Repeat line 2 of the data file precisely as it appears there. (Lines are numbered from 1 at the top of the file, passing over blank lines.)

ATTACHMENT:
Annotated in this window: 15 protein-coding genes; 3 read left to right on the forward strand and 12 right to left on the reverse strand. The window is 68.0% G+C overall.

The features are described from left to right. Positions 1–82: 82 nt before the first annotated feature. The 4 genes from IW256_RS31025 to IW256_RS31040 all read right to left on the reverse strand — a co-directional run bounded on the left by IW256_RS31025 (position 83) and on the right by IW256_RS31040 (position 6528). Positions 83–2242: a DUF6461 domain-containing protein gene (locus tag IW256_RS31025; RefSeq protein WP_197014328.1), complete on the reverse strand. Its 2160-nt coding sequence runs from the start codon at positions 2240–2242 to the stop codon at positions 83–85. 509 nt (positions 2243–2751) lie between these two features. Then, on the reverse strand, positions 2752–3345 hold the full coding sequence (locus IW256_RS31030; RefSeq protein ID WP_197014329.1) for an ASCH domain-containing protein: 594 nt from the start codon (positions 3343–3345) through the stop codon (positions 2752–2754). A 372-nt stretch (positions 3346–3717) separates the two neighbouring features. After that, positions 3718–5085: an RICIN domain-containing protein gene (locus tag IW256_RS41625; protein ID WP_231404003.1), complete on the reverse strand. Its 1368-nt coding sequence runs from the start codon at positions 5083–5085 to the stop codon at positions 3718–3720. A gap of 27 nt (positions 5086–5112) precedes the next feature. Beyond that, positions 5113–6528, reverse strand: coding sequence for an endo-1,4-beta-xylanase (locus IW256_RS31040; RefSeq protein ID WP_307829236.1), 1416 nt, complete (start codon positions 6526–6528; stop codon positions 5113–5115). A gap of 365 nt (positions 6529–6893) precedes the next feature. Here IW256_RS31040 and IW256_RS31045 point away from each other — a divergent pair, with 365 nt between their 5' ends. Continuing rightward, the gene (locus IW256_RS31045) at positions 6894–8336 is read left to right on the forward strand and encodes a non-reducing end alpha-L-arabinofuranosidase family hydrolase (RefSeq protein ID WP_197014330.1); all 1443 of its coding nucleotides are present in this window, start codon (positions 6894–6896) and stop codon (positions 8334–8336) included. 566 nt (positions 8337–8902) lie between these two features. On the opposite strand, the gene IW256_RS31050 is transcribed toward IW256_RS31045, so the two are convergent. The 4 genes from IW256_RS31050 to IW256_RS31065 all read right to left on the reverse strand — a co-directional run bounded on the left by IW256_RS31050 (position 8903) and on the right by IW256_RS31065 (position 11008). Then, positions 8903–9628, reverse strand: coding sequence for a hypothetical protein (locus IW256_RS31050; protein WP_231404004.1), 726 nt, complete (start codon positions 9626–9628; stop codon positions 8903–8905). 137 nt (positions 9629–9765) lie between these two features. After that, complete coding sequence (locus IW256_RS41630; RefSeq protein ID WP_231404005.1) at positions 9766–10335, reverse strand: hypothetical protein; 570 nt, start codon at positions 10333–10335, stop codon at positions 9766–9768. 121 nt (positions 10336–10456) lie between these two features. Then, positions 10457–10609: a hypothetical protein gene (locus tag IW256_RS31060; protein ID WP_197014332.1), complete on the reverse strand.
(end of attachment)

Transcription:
The features are described from left to right. Positions 1–82: 82 nt before the first annotated feature. The 4 genes from IW256_RS31025 to IW256_RS31040 all read right to left on the reverse strand — a co-directional run bounded on the left by IW256_RS31025 (position 83) and on the right by IW256_RS31040 (position 6528). Positions 83–2242: a DUF6461 domain-containing protein gene (locus tag IW256_RS31025; RefSeq protein WP_197014328.1), complete on the reverse strand. Its 2160-nt coding sequence runs from the start codon at positions 2240–2242 to the stop codon at positions 83–85. 509 nt (positions 2243–2751) lie between these two features. Then, on the reverse strand, positions 2752–3345 hold the full coding sequence (locus IW256_RS31030; RefSeq protein ID WP_197014329.1) for an ASCH domain-containing protein: 594 nt from the start codon (positions 3343–3345) through the stop codon (positions 2752–2754). A 372-nt stretch (positions 3346–3717) separates the two neighbouring features. After that, positions 3718–5085: an RICIN domain-containing protein gene (locus tag IW256_RS41625; protein ID WP_231404003.1), complete on the reverse strand. Its 1368-nt coding sequence runs from the start codon at positions 5083–5085 to the stop codon at positions 3718–3720. A gap of 27 nt (positions 5086–5112) precedes the next feature. Beyond that, positions 5113–6528, reverse strand: coding sequence for an endo-1,4-beta-xylanase (locus IW256_RS31040; RefSeq protein ID WP_307829236.1), 1416 nt, complete (start codon positions 6526–6528; stop codon positions 5113–5115). A gap of 365 nt (positions 6529–6893) precedes the next feature. Here IW256_RS31040 and IW256_RS31045 point away from each other — a divergent pair, with 365 nt between their 5' ends. Continuing rightward, the gene (locus IW256_RS31045) at positions 6894–8336 is read left to right on the forward strand and encodes a non-reducing end alpha-L-arabinofuranosidase family hydrolase (RefSeq protein ID WP_197014330.1); all 1443 of its coding nucleotides are present in this window, start codon (positions 6894–6896) and stop codon (positions 8334–8336) included. 566 nt (positions 8337–8902) lie between these two features. On the opposite strand, the gene IW256_RS31050 is transcribed toward IW256_RS31045, so the two are convergent. The 4 genes from IW256_RS31050 to IW256_RS31065 all read right to left on the reverse strand — a co-directional run bounded on the left by IW256_RS31050 (position 8903) and on the right by IW256_RS31065 (position 11008). Then, positions 8903–9628, reverse strand: coding sequence for a hypothetical protein (locus IW256_RS31050; protein WP_231404004.1), 726 nt, complete (start codon positions 9626–9628; stop codon positions 8903–8905). 137 nt (positions 9629–9765) lie between these two features. After that, complete coding sequence (locus IW256_RS41630; RefSeq protein ID WP_231404005.1) at positions 9766–10335, reverse strand: hypothetical protein; 570 nt, start codon at positions 10333–10335, stop codon at positions 9766–9768. 121 nt (positions 10336–10456) lie between these two features. Then, positions 10457–10609: a hypothetical protein gene (locus tag IW256_RS31060; protein ID WP_197014332.1), complete on the reverse strand.